"All of our patients qualify for this program, and there is no credit reporting or collection agency involved," Mike Simms, Cone Health's vice president of revenue cycle, told HealthLeaders via email.
2. Patients gain flexibility, control, and satisfaction
Interest-free payment plan structures vary by system, differing by term limits and dollar amount parameters. But the things they have in common are a variety of entry points and payment options, including arranging plan agreements by phone or online, and allowing patients to make payments by phone, mail, or online.
Such options could allow patients to feel a sense of flexibility, control, and greater satisfaction with their financial experience. Smith says Inova patients agree that the payment program meets their needs and helps them understand what they owe, according to internal survey data.
"That has been another benefit of this process," Smith says. "We are now measuring patient feedback and surveying our patients who go through this process, and we are getting positive patient feedback."
Although patients can set up payment plans by phone, both Inova and Intermountain use VisitPay to allow patients to set payment plan terms online.
At Inova, for instance, patients can choose from multiple options: 0% interest for the first six months; 3% interest for plans that span 7–12 months; 4.5% interest for 13–24 months; and 6% interest for plans 25 months or longer.
Smith says patients like having an online option that allows them to set their own payment terms on their own time. She says about 60% patients choose the interest-free six-months-or-less option.
"I felt like from some of the patient calls that I've received, and as a patient and guarantor myself, that folks want the ability to have some online self-service and flexibility," Smith says.
Craghead says at Intermountain there are guardrails in place, such as loan duration and minimum monthly payment parameters, when it comes to patients setting up their own payment plans online. A patient couldn’t pay $5 a month on a $50 bill, for instance.
However, within these parameters, patients are free to set the terms they want. When patients use the online system, they tend to set longer terms; Intermountain encourages as short a duration as possible when they talk directly with patients to setup a payment plan, Craghead says.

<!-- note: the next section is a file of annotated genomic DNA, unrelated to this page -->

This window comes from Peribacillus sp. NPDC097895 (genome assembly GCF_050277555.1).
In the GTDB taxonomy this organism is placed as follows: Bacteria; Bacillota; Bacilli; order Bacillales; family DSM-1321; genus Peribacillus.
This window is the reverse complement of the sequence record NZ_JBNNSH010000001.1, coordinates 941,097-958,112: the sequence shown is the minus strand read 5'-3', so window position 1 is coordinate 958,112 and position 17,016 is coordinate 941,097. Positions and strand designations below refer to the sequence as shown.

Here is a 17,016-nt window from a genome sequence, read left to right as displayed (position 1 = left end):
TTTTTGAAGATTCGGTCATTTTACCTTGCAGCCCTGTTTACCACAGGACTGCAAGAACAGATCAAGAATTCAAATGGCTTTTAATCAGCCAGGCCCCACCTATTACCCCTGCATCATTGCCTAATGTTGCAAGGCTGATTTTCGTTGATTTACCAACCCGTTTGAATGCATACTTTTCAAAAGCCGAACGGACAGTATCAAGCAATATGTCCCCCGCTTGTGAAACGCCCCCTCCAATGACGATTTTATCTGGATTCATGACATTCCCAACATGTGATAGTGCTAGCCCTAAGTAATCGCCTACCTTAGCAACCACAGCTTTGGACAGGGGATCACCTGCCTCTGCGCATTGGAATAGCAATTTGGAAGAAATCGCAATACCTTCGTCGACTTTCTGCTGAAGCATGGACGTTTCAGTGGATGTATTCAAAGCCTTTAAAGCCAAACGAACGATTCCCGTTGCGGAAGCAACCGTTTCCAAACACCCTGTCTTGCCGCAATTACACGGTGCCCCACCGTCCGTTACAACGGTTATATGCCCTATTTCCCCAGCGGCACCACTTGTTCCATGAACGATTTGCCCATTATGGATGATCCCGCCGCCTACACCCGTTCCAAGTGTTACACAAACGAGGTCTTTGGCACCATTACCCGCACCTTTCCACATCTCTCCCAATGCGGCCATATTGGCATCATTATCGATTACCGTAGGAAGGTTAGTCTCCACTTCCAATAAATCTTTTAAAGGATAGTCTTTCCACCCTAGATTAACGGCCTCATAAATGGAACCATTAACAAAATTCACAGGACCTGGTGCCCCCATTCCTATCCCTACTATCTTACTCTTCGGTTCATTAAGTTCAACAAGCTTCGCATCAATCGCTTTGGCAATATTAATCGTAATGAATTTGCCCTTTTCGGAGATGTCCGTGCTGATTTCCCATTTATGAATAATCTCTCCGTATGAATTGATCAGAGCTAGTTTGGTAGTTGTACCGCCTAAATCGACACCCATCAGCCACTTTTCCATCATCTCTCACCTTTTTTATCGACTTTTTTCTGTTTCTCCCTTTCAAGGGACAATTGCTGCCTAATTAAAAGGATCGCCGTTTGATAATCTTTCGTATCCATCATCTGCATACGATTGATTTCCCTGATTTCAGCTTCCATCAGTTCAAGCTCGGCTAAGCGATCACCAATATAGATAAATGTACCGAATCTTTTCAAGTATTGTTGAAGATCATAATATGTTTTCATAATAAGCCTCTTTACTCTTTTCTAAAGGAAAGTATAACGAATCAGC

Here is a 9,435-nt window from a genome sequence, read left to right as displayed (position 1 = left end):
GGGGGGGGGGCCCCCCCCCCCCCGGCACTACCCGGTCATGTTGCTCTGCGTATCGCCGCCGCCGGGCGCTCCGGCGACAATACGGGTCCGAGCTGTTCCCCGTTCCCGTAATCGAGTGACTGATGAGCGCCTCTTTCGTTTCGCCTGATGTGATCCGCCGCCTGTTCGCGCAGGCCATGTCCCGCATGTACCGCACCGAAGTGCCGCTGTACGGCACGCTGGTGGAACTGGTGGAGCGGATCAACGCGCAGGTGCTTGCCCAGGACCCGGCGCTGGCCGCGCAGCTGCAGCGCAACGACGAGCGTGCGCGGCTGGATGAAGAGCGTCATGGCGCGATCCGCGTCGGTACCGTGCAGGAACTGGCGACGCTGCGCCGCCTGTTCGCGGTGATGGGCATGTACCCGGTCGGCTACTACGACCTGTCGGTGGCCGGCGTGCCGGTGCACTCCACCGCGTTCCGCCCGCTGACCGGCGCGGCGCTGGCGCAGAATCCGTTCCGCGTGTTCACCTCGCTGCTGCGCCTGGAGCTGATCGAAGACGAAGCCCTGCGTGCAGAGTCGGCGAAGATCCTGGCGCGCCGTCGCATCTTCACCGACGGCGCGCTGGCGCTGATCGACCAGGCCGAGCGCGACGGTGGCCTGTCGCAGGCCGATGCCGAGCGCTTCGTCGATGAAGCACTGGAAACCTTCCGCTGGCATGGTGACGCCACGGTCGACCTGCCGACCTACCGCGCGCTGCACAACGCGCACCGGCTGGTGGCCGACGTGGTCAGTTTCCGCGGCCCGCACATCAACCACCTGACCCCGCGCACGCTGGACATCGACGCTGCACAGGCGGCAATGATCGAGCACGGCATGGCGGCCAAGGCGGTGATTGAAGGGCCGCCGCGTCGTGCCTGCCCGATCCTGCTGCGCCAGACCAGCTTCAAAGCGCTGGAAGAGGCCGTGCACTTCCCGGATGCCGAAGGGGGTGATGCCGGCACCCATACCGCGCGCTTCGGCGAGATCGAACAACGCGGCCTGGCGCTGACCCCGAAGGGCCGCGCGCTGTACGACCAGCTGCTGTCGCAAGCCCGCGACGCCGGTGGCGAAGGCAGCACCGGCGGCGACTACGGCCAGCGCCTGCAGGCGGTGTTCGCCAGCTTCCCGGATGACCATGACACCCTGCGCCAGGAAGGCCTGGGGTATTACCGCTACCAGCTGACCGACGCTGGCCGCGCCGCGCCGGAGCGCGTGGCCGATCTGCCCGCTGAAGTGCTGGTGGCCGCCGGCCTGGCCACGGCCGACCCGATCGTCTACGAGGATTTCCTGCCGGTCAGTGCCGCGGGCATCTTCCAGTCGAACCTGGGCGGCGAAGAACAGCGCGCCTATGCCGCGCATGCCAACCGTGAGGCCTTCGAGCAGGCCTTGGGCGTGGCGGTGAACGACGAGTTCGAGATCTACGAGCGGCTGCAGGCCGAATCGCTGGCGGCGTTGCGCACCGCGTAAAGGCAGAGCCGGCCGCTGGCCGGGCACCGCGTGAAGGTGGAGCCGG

"Online, the system gives the patient some flexibility within the terms, so they feel like they take more ownership, I believe, for it," Craghead says.
3. Patients are more loyal
Offering patients a flexible way to pay for their healthcare also engenders loyalty, Sarah Knodel, senior vice president of revenue cycle for Texas-based Baylor Scott & White, told HealthLeaders earlier this year.
The health system offers interest-free payment plans that stretch up to 72 months. In addition to being able to set up the plans post-service, patients are also offered interest-free payment plans prior to and at the time of service along with price estimates.
Knodel says patients deeply value these flexible, interest-free financing plans, which Baylor Scott & White provides through an external service partner. Thirty-seven percent of patients say they would have delayed care if they hadn't been offered the interest-free payment option, according to annual research conducted by Porter Research, including a specific breakdown for Baylor Scott & White Health, Knodel says.
In addition, 91% of patients say they will return to Baylor Scott & White because of its financing program, and 87% say they would refer the healthcare system to family and friends because of this offering, says Knodel.
Alexandra Wilson Pecci is an editor for HealthLeaders.
Offer interest-free payment plans to accommodate patients with larger out-of-pocket costs.
Provide self-service online options to enhance patients' control and satisfaction with their financial experience.
Provide flexible options within parameters so payment plans are mutually beneficial to both the patient's and health system's financial needs.